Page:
Does Personality Predict Vulnerability to Violence in Games? (VG Series Part 2/10)
Neo-Academic coverage of the Journal of General Psychology special issue on the psychology of video games:
- Is Video Game Research Influenced by the Media?
- Does Personality Predict Vulnerability to Violence in Games?
- Can Spatial Cognition Be Trained with Video Games?
- How Do We Design Effective Video Games for Learning?
- Can Video Games Be Used in Health Care?
- Should Children with Autism Play Video Games?
- Should Video Games Be Used in Therapy?
- Can Video Games Get People to Vote?
- How Do Video Games Motivate People?
- How Do Typical Gamers Play Games?
There are few topics so hotly debated on the Internet as the value of video games. Are they the next generation’s artistic advance, as film was for the last, or are they a blight that makes children overly aggressive and dangerous? In this 10-part series, I’m reviewing a recent special issue of the Journal of General Psychology on video games. For more background information, see the first post in the series.
One of the trickiest parts of predicting the impact of video games on behavior is that personality as we typically conceptualize it may not be a good model. For example, if we conceptualize emotional stability as a continuum, perhaps it is the case that only those especially low in emotional stability will be affected negatively by playing violent video games. Or in other words, perhaps video game violence will only lead the emotionally unstable to become violent.
The problem with this hypothesis is that most traditional analytic techniques applied to psychological data (linear regression, ANOVA, etc.) would not work well to test this hypothesis. ANOVA, for example, would require an arbitrary split somewhere (to define “high” and “low”) while regression would require curvilinear models and/or computation of many, many interaction terms.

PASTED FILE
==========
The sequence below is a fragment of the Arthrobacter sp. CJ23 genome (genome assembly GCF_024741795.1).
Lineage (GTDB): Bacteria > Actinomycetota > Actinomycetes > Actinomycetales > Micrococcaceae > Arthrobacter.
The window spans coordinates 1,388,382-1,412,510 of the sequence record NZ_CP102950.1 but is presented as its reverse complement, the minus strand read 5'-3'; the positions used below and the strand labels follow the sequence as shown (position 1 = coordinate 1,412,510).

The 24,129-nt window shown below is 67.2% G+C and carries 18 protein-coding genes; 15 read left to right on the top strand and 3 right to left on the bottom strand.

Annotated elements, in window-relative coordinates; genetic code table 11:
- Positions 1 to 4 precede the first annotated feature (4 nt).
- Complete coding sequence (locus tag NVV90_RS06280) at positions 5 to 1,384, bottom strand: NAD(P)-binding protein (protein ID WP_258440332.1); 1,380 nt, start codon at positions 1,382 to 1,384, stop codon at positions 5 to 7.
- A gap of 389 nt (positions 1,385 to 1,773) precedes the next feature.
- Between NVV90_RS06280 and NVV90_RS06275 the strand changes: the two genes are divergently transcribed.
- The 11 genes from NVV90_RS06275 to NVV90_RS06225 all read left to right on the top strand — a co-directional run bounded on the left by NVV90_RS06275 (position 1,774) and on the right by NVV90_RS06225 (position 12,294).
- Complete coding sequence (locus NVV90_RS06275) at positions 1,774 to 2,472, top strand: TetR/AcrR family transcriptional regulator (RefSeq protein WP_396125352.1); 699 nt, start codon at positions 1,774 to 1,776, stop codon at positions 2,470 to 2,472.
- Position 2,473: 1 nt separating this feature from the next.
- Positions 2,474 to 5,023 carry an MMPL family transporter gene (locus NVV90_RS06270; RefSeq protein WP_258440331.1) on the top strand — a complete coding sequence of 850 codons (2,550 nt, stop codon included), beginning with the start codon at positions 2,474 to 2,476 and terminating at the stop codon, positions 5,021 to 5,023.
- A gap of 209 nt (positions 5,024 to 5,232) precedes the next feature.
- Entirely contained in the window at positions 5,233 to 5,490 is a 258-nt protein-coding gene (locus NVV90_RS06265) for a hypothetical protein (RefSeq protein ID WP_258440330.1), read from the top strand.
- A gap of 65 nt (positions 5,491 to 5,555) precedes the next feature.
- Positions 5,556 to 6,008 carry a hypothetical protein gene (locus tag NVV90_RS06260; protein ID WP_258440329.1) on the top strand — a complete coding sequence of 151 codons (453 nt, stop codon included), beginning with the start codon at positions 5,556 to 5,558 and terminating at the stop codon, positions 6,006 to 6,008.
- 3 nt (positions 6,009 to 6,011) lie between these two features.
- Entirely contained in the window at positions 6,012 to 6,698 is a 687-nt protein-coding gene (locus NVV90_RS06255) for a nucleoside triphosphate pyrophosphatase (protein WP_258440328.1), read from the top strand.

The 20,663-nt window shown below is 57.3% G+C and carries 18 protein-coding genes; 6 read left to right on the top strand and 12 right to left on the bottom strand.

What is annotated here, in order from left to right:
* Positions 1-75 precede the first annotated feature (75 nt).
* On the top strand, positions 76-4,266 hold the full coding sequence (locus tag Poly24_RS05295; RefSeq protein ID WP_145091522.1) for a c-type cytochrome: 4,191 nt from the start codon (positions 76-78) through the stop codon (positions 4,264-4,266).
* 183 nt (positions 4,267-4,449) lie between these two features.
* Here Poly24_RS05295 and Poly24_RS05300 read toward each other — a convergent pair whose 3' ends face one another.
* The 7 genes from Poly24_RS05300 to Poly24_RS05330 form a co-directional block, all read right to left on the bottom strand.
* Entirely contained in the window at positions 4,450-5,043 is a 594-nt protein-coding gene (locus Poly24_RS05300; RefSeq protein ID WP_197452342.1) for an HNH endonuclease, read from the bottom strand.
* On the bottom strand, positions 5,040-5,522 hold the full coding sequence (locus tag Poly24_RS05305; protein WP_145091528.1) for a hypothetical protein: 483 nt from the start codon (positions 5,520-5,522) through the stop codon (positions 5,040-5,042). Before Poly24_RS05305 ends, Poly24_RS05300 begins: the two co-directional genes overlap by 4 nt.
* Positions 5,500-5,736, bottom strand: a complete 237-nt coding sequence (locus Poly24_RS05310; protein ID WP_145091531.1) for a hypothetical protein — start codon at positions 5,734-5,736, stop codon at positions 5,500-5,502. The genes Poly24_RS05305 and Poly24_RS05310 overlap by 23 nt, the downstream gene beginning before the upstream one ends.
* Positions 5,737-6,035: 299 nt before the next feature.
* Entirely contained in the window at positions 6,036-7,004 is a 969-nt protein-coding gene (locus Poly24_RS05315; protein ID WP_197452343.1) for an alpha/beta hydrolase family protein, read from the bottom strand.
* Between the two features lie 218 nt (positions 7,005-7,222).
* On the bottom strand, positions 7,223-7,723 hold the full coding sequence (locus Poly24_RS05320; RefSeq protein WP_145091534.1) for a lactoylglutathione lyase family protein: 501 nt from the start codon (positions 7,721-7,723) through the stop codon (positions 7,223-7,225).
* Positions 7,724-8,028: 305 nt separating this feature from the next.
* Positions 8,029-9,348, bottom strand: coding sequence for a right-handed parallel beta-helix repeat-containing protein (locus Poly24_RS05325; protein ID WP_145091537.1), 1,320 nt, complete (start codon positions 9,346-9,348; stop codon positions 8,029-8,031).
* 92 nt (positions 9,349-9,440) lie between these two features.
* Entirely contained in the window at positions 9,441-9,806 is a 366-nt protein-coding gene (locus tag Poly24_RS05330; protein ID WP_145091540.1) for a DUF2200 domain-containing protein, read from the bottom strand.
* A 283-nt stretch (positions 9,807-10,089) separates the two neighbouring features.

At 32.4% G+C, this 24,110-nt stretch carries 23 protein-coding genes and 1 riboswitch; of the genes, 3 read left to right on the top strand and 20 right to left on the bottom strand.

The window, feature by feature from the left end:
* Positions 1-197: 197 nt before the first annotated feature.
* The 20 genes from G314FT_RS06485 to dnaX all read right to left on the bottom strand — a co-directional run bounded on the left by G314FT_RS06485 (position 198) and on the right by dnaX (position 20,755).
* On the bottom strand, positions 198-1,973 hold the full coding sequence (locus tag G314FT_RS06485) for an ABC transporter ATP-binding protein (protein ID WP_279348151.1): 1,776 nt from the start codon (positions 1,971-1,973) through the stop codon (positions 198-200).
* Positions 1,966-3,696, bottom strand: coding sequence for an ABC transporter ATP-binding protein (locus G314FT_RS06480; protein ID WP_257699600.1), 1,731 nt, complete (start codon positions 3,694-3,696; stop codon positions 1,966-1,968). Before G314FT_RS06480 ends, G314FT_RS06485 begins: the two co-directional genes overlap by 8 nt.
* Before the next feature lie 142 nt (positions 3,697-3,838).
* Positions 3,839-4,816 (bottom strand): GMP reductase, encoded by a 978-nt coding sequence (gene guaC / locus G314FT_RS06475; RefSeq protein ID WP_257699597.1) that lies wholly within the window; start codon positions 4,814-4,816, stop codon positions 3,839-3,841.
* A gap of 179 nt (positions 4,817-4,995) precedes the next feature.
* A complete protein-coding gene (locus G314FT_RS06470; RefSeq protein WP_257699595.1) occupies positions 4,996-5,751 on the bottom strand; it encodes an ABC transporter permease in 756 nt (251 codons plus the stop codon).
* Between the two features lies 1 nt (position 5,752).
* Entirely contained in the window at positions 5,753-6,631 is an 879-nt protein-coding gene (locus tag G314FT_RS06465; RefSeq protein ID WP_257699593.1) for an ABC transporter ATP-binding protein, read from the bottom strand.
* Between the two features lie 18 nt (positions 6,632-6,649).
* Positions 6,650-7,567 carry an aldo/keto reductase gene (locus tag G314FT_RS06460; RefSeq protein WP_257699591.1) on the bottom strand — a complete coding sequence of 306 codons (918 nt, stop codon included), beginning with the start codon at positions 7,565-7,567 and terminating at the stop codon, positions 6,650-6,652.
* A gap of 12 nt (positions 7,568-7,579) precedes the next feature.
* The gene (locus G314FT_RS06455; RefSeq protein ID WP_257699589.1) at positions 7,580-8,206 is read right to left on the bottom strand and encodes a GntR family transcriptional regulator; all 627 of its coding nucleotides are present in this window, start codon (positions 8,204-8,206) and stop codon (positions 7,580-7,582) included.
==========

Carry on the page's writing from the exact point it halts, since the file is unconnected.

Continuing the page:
To avoid these problems, Markey and Markey (2010) introduce a new analytic perspective that I’ve never heard of – a spherical model of personality. Each combination of three Big Five personality traits can be conceptualized as a an axis of the sphere. In the example below, those high in psychoticism (which they define as high neuroticism, low agreeableness, and low conscientiousness) are expected to be at greatest risk of their behavior being affected by violence in video games.
The advantage of a spherical model is that the data can be analyzed with the mathematical properties of a sphere – in a sense, any particular direction from the center of the sphere can be conceptualized as a main effect, which increases statistical power. Markey and Markey reanalyze data from another study by the first author to do just this – a model with 26 main effects is examined (+N, -N, +A, -A, +C, -C and all possible crosses). The result of those analyses is below:
What you’re seeing are differential effects based on direction, offering some support for the added value of the spherical model. For example, for those low in Conscientiousness (the top line), low neuroticism is associated with an effect of 0, while high neuroticism is associated with an effect of roughly .2. But I do have some concerns that make interpretation of those values a little tricky.
There are some misunderstanding of statistical significance testing here. For example, consider this quote: